Gauge:          2'  7½"(800cm)

      Length:        4 2/3 miles (7.5km)

      Opened:      1896


      Tel.:         +44 (0) 1286 870 223

      Snowdon Mountain Railway
      LL55 4TT 


      Date of visit:     20 September 2019

      Key Facts

      • The Snowdon Mountain Railway is the only rack assisted railway in the UK
      • There has only been one accident on the line, on the day it first opened when one passenger died after the first downward train became derailed probably because it was overloaded
      • The line was constructed between December 1894 and February 1896
      • The rack system used by the railway was devised by Roman Abt, a Swiss locomotive engineer. Two racks are positioned between the rails, staggered by half a tooth to ensure there is always a complete tooth on the pinions engaged with the rack
      • The locomotive is not coupled to the carriage, so that the carriage would not be dragged down the mountainside if the locomotive became derailed
      • Gripper rails are fitted to either side of the rack to prevent the pinion from disengaging with the rack
      • Each locomotive and carriage has a manual brake which operates on the pinion
      • The locomotives also have a compression brake which uses air in the cylinders to slow the descent
      • The locomotives and carriages also have automatic brakes which engage if they exceed a certain speed
      • The railway has eight steam locomotives, five of which were built for the line's opening.
      • There are also four diesel hydraulic locomotives, powered by Rolls Royce engines
      • The line has ordered a diesel/battery hybrid locomotive which is intended to enter service in 2020. The batteries will be recharged on the descent.
      • There is a cafe and visitor centre at the summit (3560ft (1085m) above sea level) which was opened in 2009
      • There is also a cafe and toilet facilities at Llanberis station
      • During the winter or bad weather, trains will only run to Halfway station
      • It is advisable to book in advance as the number of tickets are limited each day


      Source: By MickMacNee at en.wikipedia - I created this work entirely by myself., Public Domain,

      My Impressions

      The last time I travelled on the Snowdon Mountain Railway was over fifty years ago, so I was anxious to see how things had changed.

      We arrived at Llanberis in good time to pick up our pre-booked tickets. While waiting we indulged in a cup of coffee and a snack, sitting outside in the early September sunshine.

      There was a good selection of food available at the cafe and so we were spoiled for choice.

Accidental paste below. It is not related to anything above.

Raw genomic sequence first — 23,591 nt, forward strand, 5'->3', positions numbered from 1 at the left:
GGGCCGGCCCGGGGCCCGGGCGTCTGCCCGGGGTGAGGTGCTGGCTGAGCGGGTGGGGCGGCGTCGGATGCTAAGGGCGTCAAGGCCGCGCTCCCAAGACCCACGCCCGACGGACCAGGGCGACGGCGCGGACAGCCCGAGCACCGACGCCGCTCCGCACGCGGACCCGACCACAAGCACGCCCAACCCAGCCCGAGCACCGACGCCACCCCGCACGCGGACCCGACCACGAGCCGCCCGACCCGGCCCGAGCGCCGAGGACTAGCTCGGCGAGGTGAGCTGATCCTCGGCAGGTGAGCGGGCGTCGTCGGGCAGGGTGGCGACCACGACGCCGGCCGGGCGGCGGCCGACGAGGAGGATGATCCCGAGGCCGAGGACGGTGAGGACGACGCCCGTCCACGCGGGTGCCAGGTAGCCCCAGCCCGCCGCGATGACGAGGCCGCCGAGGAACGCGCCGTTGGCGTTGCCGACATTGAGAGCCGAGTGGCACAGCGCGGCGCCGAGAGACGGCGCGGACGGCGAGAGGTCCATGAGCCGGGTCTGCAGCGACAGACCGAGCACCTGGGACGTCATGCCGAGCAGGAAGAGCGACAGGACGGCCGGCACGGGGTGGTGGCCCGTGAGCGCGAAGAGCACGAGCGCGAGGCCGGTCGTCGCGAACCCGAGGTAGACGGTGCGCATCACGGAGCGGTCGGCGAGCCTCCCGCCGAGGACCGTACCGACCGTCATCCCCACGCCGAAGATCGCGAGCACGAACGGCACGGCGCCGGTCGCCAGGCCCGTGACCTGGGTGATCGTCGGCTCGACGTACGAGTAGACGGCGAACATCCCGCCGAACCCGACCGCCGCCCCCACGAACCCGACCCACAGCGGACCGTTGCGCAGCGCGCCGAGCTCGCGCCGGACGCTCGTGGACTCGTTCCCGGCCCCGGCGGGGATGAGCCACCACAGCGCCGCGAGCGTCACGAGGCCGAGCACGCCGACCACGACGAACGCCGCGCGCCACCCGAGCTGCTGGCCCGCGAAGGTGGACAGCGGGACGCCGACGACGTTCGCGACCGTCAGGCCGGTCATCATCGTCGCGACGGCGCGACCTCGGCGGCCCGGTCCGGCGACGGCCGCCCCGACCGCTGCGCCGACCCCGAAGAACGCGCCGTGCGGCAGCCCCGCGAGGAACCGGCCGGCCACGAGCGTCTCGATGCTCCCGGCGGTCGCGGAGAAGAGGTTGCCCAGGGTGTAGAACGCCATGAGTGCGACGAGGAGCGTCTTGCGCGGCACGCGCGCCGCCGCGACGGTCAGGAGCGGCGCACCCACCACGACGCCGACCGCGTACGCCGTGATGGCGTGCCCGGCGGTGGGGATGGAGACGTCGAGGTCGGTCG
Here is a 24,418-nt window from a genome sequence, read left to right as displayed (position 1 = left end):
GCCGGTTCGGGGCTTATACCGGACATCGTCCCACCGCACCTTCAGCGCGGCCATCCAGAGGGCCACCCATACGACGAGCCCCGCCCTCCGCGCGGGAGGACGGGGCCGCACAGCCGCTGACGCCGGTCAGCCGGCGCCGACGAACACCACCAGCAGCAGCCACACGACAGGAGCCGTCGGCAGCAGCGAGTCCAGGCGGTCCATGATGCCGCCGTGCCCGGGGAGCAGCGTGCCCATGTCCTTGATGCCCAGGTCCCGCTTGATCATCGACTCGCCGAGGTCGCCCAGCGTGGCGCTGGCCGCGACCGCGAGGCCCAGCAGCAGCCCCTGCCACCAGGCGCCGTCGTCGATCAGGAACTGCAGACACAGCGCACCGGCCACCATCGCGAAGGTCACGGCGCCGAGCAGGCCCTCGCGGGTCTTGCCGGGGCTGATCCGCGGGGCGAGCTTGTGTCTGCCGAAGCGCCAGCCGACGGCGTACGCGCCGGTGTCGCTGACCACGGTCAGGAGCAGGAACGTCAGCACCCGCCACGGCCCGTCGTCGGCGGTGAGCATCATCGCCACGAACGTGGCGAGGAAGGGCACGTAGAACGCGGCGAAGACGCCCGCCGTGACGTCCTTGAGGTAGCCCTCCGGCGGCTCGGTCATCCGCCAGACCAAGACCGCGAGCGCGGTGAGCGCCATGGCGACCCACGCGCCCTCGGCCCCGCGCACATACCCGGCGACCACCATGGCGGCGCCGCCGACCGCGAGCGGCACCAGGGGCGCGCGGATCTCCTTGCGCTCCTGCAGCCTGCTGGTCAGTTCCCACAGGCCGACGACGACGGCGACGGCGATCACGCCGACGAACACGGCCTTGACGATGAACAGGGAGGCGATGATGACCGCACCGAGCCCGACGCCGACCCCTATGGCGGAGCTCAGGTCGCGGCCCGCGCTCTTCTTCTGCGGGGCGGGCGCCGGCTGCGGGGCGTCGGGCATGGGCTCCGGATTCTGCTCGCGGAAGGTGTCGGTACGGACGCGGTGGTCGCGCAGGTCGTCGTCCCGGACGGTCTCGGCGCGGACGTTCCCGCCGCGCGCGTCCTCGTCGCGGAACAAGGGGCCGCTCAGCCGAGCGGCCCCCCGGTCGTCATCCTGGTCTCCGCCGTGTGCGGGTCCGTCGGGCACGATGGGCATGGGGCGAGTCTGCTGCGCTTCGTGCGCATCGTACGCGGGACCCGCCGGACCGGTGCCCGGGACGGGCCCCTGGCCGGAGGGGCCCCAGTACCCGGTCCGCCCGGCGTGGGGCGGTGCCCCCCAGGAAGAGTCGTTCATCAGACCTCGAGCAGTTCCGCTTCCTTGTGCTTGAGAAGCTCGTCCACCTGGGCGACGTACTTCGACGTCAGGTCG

There was time to watch the departure of one of the diesel hauled trains ......

       ..... and our train being marshalled from the sheds. We were booked on one of the vintage steam services. We figured that as this was likely to be a one-off, we would travel in style.

      Before long, we boarded. Although not first in the queue, we were able to get a good seat at the rear of the carriage close to the loco.

      After crossing the Waterfall viaduct, we soon left the treeline......

      ......  and reached the first station / passing place at Hebron.

      After passing a downward diesel train, we progressed further, the mountain scenery becoming more rugged, until we reached Halfway Station, where we paused to wait for another downward train.

      Our guard/train manager took the opportunity to point out some of the scenic features observable from our vantage point ......

      ..... until the downward train passed us on the loop.

      We continued upwards, allowing a fine view of the downward train and the emerging landscape towards Anglesey.

      As we laboured further up the mountain, the views began to open out, here looking towards the Rivals on the Lleyn Peninsula.

      As we approached Clogwyn Station, the train traversed a stretch of line on a ridge, which permitted views down to the left of the Llanberis Pass in the valley below. Apart from the summit, this is probably the most spectacular view on the trip.

      We paused again at Clogwyn Station to await another downward train which we could see approaching from further up the line. There seemed to be a considerable number of people walking the path from Llanberis to the summit, hardly surprising as the weather was unseasonably warm and the sky very clear.

      Eventually, the train came nearer, passing over the curve on which the first passenger carrying train derailed on the line's opening day.